It wasn’t long before Currie tracked Dolly down, having got her London address out of Laura’s husband Harold. Currie’s mood – ever volatile – had softened, and he and Dolly were on better terms, though there was still tension. He accused her of posing for lewd photographs, which she denied. Currie was frequently seen at the Paulton Square address; on Wednesday October 7th the couple was spotted heading for an evening out. Dolly was very eye-catching, with her gregarious, ‘artistic’ dress and the way she wore her hair in short clusters of curls. She was a prodigious smoker and drinker, a good-time Irish girl. People noticed her. She and Currie returned to Dolly’s flat late that night. Perhaps unknown to the landlady, Currie stayed over.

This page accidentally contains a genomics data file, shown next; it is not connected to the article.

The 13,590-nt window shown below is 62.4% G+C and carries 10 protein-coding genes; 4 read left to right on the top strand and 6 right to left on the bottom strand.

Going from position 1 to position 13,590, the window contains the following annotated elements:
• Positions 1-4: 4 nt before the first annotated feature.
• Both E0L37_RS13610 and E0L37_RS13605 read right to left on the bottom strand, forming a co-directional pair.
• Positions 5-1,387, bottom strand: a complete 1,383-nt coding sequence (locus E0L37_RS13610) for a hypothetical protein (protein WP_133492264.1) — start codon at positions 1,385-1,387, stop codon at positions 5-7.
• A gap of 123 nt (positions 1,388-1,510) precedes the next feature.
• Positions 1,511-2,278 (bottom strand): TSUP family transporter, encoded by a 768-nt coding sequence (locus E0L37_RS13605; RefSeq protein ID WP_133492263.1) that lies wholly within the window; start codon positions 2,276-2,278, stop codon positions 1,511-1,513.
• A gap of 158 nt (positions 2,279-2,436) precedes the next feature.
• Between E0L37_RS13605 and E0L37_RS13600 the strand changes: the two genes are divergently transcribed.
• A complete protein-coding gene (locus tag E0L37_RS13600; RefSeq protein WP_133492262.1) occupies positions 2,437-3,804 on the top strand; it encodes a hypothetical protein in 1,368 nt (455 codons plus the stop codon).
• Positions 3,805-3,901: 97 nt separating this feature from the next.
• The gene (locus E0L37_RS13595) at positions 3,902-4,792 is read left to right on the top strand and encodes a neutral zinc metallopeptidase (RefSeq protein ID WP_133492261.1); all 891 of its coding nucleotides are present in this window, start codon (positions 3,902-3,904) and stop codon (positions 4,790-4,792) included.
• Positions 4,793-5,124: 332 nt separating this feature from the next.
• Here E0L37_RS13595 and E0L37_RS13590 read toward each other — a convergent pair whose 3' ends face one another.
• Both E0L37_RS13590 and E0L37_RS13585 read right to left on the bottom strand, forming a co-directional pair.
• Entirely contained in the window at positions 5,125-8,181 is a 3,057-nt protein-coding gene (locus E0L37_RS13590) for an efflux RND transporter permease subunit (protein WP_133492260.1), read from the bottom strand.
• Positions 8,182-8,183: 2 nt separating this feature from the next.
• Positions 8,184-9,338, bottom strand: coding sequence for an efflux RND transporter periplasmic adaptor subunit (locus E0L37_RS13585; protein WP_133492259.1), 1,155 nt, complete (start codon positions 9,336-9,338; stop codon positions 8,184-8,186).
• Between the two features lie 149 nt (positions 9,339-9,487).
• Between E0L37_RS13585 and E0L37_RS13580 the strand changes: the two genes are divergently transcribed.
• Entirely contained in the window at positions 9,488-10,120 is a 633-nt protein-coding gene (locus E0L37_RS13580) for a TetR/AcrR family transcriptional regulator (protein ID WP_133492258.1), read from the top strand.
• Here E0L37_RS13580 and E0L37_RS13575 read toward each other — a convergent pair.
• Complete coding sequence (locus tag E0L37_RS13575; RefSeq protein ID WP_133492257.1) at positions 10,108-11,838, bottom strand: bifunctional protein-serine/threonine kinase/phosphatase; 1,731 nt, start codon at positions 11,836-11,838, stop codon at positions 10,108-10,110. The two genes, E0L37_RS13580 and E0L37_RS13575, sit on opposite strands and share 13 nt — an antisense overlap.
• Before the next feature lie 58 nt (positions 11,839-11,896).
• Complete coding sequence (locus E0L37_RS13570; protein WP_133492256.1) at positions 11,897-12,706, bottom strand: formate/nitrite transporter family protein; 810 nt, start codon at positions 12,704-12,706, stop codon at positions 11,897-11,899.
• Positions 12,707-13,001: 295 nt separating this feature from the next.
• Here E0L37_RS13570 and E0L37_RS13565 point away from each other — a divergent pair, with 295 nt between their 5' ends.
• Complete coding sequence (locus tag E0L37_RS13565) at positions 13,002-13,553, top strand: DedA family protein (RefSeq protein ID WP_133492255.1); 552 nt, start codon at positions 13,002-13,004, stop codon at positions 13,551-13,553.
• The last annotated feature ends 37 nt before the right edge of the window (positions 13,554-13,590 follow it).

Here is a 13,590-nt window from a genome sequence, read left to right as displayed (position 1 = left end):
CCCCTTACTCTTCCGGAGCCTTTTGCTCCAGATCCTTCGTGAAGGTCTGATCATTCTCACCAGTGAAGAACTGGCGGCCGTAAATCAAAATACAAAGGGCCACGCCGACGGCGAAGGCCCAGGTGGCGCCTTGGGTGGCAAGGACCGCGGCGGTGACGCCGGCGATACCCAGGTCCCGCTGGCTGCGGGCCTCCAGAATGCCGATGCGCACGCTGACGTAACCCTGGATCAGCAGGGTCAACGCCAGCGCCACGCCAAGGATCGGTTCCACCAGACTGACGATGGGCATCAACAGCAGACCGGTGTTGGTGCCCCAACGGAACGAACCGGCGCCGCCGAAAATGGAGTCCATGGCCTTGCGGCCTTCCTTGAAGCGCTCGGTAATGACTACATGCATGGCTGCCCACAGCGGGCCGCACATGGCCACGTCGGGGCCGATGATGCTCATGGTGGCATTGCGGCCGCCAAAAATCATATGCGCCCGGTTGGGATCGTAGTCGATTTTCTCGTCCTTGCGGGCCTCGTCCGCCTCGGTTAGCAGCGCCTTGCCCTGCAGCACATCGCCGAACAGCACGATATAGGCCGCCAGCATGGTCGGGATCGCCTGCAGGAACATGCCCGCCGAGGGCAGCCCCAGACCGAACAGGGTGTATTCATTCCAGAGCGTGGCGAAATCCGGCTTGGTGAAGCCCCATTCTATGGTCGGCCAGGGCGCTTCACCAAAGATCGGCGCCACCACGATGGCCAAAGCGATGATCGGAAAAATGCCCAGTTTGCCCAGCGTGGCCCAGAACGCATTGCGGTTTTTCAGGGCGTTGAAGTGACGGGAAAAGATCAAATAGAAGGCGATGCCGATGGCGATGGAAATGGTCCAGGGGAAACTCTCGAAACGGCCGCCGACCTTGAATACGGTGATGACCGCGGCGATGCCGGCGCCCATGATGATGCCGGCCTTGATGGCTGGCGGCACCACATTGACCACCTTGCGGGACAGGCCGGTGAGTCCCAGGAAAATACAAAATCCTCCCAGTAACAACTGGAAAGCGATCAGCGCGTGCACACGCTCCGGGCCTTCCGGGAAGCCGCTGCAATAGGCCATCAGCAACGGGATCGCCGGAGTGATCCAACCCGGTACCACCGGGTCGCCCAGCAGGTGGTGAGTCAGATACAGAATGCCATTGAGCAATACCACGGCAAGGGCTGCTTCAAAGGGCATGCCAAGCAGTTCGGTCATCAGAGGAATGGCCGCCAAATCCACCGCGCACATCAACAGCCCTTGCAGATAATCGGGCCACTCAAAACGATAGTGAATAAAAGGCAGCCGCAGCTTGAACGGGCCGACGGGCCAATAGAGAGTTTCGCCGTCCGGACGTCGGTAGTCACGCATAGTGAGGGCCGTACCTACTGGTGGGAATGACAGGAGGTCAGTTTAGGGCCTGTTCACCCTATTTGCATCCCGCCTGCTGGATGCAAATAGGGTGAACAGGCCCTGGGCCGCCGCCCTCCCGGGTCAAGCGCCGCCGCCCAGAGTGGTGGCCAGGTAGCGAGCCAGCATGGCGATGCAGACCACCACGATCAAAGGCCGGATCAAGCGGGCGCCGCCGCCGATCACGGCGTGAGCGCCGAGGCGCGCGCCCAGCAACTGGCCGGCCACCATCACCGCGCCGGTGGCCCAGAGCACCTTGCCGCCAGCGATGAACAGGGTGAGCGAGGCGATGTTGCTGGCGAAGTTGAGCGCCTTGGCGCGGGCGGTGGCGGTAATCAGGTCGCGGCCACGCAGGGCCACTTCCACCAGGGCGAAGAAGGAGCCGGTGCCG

At twenty to eight in the morning of Thursday 8th, the residents of 50 Paulton Square were preparing for their day. Miss Jean Wilson, a nurse, was in her bedroom at the back of the first floor when she heard the sounds of a quarrel, followed by furniture being moved about upstairs and a girl’s voice shouting what sounded like “Mercy, mercy!” Then shots, and a thud. She opened her door to see Walter Glennie racing up the stairs. Miss Wilson quickly put on her dressing gown and hurried up to the top floor with Glennie, stepping over several spent cartridge cases lying on the treads. They were joined by Joseph Hewitt, a masseur who occupied the front room on the ground floor, and by the landlady’s son Louis, who had heard the commotion from his basement bedroom.